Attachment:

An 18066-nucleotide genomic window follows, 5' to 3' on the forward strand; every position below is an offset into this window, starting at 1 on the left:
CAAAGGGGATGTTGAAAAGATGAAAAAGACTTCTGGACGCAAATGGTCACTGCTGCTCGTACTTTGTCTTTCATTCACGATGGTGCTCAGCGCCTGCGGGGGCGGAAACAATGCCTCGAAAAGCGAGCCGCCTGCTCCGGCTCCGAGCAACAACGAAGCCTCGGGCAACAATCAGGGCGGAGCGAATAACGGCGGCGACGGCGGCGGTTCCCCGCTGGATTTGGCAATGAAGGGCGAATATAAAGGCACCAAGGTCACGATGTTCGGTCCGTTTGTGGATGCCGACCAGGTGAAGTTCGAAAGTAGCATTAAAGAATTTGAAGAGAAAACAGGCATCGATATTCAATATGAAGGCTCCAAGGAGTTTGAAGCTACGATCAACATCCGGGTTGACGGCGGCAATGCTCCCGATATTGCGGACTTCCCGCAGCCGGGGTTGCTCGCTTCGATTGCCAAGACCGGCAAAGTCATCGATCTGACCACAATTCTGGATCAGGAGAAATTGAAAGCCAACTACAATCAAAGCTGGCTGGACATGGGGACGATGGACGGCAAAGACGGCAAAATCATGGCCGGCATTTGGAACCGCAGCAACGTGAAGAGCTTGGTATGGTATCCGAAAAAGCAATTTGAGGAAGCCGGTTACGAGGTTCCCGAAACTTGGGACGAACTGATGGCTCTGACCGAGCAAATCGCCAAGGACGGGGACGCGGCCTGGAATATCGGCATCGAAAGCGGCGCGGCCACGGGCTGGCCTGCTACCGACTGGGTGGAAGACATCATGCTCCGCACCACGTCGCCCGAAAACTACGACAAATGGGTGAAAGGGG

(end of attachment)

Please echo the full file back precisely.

An 18066-nucleotide genomic window follows, 5' to 3' on the forward strand; every position below is an offset into this window, starting at 1 on the left:
CAAAGGGGATGTTGAAAAGATGAAAAAGACTTCTGGACGCAAATGGTCACTGCTGCTCGTACTTTGTCTTTCATTCACGATGGTGCTCAGCGCCTGCGGGGGCGGAAACAATGCCTCGAAAAGCGAGCCGCCTGCTCCGGCTCCGAGCAACAACGAAGCCTCGGGCAACAATCAGGGCGGAGCGAATAACGGCGGCGACGGCGGCGGTTCCCCGCTGGATTTGGCAATGAAGGGCGAATATAAAGGCACCAAGGTCACGATGTTCGGTCCGTTTGTGGATGCCGACCAGGTGAAGTTCGAAAGTAGCATTAAAGAATTTGAAGAGAAAACAGGCATCGATATTCAATATGAAGGCTCCAAGGAGTTTGAAGCTACGATCAACATCCGGGTTGACGGCGGCAATGCTCCCGATATTGCGGACTTCCCGCAGCCGGGGTTGCTCGCTTCGATTGCCAAGACCGGCAAAGTCATCGATCTGACCACAATTCTGGATCAGGAGAAATTGAAAGCCAACTACAATCAAAGCTGGCTGGACATGGGGACGATGGACGGCAAAGACGGCAAAATCATGGCCGGCATTTGGAACCGCAGCAACGTGAAGAGCTTGGTATGGTATCCGAAAAAGCAATTTGAGGAAGCCGGTTACGAGGTTCCCGAAACTTGGGACGAACTGATGGCTCTGACCGAGCAAATCGCCAAGGACGGGGACGCGGCCTGGAATATCGGCATCGAAAGCGGCGCGGCCACGGGCTGGCCTGCTACCGACTGGGTGGAAGACATCATGCTCCGCACCACGTCGCCCGAAAACTACGACAAATGGGTGAAAGGGG